Following up my blog last month about the scandal and abuses at the Give Us This Day foster care center I am pleased to report that the Oregon legislature is making progress to address the important issue of injuries to children in Oregon’s foster care system.
As reported recently by The Oregonian, the Senate’s Human Services Committee has unanimously approved SB 1515 under which “Oregon’s foster care officials would have to produce public reports listing confirmed findings of abuse and neglect every three months.” The drive for this legislation was spurred by the scandal at the now-shuttered Give Us This Day facility which, the newspaper writes, is accused of misusing more than $2 million of public funds even as it “tolerated more than a decade of child abuse.”
The key thing to remember is that this scandal is not about one particular center, but, rather, about the entire way foster care is handled by the government here in Oregon and how much insight the public ought to be able to have into both the state’s actions and the providers with whom it works.
According to the paper “Oregon has nearly 8000 children in foster care on any given day, many of them already victims of abuse or facing behavioral and emotional issues before coming into state care.” The state has an especially important duty to see that the children it takes responsibility for are properly cared for. This, in turn, means that the state must closely supervise persons and facilities whom it hires to help look after these children. We, as taxpayers, have a right to know how well the state and the people it hires are carrying out these tasks.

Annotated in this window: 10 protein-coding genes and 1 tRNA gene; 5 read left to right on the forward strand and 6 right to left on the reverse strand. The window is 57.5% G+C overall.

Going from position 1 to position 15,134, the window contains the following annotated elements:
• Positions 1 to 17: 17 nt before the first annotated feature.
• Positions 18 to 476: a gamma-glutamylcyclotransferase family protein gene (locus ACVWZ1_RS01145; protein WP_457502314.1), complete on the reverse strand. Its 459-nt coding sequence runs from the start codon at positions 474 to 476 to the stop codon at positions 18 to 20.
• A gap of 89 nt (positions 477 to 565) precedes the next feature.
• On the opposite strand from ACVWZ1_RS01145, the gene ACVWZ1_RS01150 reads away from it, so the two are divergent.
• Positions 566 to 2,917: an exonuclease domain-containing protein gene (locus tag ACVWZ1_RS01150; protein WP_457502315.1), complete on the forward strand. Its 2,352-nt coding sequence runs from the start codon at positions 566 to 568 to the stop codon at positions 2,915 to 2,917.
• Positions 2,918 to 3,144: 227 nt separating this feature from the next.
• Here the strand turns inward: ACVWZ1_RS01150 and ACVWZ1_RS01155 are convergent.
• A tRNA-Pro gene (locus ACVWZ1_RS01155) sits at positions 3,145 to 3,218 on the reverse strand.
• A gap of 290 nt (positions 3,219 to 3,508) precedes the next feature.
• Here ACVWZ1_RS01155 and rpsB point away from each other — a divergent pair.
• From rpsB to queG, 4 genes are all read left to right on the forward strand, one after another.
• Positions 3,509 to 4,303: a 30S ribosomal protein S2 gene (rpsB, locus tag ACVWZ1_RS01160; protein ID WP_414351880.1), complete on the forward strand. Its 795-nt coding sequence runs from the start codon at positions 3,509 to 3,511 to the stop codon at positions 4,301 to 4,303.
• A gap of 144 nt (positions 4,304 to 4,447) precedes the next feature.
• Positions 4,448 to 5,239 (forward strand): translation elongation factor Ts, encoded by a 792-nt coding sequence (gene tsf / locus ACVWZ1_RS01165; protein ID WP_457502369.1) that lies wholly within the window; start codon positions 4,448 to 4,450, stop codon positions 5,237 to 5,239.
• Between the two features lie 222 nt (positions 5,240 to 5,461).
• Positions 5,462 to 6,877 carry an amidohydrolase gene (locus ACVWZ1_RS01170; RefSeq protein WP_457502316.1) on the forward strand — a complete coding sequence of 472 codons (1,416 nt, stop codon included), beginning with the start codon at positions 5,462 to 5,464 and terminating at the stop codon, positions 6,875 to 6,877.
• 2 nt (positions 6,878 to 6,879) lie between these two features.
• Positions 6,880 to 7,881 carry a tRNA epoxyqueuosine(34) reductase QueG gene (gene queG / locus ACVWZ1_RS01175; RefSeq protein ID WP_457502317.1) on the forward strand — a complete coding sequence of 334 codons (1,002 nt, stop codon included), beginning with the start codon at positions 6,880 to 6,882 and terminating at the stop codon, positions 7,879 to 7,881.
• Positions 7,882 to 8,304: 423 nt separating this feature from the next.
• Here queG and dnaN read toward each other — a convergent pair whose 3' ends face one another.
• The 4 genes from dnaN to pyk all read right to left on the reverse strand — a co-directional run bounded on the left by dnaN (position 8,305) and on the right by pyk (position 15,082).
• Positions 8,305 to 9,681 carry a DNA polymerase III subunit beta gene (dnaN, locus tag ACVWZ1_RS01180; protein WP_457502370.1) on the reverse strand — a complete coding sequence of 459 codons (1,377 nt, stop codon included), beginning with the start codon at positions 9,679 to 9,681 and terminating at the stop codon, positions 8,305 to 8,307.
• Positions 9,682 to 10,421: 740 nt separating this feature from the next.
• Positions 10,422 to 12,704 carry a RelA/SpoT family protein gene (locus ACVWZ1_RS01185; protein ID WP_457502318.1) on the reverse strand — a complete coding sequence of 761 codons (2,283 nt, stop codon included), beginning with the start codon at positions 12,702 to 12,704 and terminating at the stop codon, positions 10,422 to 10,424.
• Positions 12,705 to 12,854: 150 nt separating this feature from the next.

As a Portland attorney focusing on injuries to children I am glad to see that this legislation is moving forward in Salem, as is the “outside investigation of the Department of Human Services child welfare system, ordered by Gov. Kate Brown.” The Oregonian notes that this could take up to six months, but that fact by itself is no reason for our legislators to hold off on doing what we all know to be the right thing with respect to the health and safety of children being cared for by the state. SB 1515 is now being considered by the Senate’s Committee on Ways and Means, which will look into its funding implications. Click here to follow the bill’s progress on the legislature’s website.